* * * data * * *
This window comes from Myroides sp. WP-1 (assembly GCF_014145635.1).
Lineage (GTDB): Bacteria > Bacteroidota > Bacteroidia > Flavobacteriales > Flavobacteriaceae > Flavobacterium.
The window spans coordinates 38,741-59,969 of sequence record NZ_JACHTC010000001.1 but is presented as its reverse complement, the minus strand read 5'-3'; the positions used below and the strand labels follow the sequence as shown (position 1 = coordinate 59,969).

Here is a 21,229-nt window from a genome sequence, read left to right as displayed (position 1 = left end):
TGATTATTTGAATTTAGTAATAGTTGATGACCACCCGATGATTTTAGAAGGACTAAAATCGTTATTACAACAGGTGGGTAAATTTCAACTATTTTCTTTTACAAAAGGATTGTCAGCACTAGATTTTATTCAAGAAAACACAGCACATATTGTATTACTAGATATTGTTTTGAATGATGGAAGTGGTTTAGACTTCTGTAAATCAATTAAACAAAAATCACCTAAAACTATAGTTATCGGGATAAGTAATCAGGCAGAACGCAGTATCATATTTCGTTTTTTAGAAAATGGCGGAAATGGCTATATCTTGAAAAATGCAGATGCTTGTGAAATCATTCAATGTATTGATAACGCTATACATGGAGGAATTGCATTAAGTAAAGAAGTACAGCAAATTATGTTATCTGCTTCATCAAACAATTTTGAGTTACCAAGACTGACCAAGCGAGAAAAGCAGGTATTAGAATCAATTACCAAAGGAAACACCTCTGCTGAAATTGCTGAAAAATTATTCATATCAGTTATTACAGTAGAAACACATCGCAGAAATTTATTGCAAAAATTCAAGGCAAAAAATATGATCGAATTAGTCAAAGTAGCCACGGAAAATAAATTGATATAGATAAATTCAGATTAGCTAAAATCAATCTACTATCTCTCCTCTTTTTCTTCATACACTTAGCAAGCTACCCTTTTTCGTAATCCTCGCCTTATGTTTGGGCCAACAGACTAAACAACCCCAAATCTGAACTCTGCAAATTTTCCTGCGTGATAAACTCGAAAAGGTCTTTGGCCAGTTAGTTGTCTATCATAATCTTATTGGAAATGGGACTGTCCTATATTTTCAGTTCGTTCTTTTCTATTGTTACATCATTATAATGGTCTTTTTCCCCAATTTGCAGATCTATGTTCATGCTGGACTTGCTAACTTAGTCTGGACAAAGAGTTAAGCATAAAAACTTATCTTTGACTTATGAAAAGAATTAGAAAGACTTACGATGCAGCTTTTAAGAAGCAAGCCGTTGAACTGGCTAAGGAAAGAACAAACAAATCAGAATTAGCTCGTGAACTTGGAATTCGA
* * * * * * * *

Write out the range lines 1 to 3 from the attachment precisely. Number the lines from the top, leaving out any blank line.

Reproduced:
This window comes from Myroides sp. WP-1 (assembly GCF_014145635.1).
Lineage (GTDB): Bacteria > Bacteroidota > Bacteroidia > Flavobacteriales > Flavobacteriaceae > Flavobacterium.
The window spans coordinates 38,741-59,969 of sequence record NZ_JACHTC010000001.1 but is presented as its reverse complement, the minus strand read 5'-3'; the positions used below and the strand labels follow the sequence as shown (position 1 = coordinate 59,969).